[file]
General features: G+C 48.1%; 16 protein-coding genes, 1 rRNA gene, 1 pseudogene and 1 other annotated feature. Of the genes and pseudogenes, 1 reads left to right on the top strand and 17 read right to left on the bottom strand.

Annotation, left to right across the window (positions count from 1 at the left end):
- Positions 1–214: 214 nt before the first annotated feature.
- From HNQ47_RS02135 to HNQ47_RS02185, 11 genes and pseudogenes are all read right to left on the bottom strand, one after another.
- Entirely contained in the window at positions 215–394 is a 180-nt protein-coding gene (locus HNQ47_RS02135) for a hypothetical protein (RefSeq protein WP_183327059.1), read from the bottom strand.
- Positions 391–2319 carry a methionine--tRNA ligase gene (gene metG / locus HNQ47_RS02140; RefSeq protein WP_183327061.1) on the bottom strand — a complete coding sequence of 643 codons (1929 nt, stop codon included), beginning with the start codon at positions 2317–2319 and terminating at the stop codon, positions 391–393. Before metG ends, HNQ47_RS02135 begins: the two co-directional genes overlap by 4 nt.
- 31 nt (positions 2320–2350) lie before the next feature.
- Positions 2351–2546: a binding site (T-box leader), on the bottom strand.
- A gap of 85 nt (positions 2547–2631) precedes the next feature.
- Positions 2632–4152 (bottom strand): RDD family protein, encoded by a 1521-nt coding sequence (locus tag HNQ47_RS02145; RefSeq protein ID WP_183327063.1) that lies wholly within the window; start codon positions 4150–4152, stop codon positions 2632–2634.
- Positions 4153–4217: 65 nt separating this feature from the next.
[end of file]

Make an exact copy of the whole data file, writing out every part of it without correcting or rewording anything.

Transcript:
General features: G+C 48.1%; 16 protein-coding genes, 1 rRNA gene, 1 pseudogene and 1 other annotated feature. Of the genes and pseudogenes, 1 reads left to right on the top strand and 17 read right to left on the bottom strand.

Annotation, left to right across the window (positions count from 1 at the left end):
- Positions 1–214: 214 nt before the first annotated feature.
- From HNQ47_RS02135 to HNQ47_RS02185, 11 genes and pseudogenes are all read right to left on the bottom strand, one after another.
- Entirely contained in the window at positions 215–394 is a 180-nt protein-coding gene (locus HNQ47_RS02135) for a hypothetical protein (RefSeq protein WP_183327059.1), read from the bottom strand.
- Positions 391–2319 carry a methionine--tRNA ligase gene (gene metG / locus HNQ47_RS02140; RefSeq protein WP_183327061.1) on the bottom strand — a complete coding sequence of 643 codons (1929 nt, stop codon included), beginning with the start codon at positions 2317–2319 and terminating at the stop codon, positions 391–393. Before metG ends, HNQ47_RS02135 begins: the two co-directional genes overlap by 4 nt.
- 31 nt (positions 2320–2350) lie before the next feature.
- Positions 2351–2546: a binding site (T-box leader), on the bottom strand.
- A gap of 85 nt (positions 2547–2631) precedes the next feature.
- Positions 2632–4152 (bottom strand): RDD family protein, encoded by a 1521-nt coding sequence (locus tag HNQ47_RS02145; RefSeq protein ID WP_183327063.1) that lies wholly within the window; start codon positions 4150–4152, stop codon positions 2632–2634.
- Positions 4153–4217: 65 nt separating this feature from the next.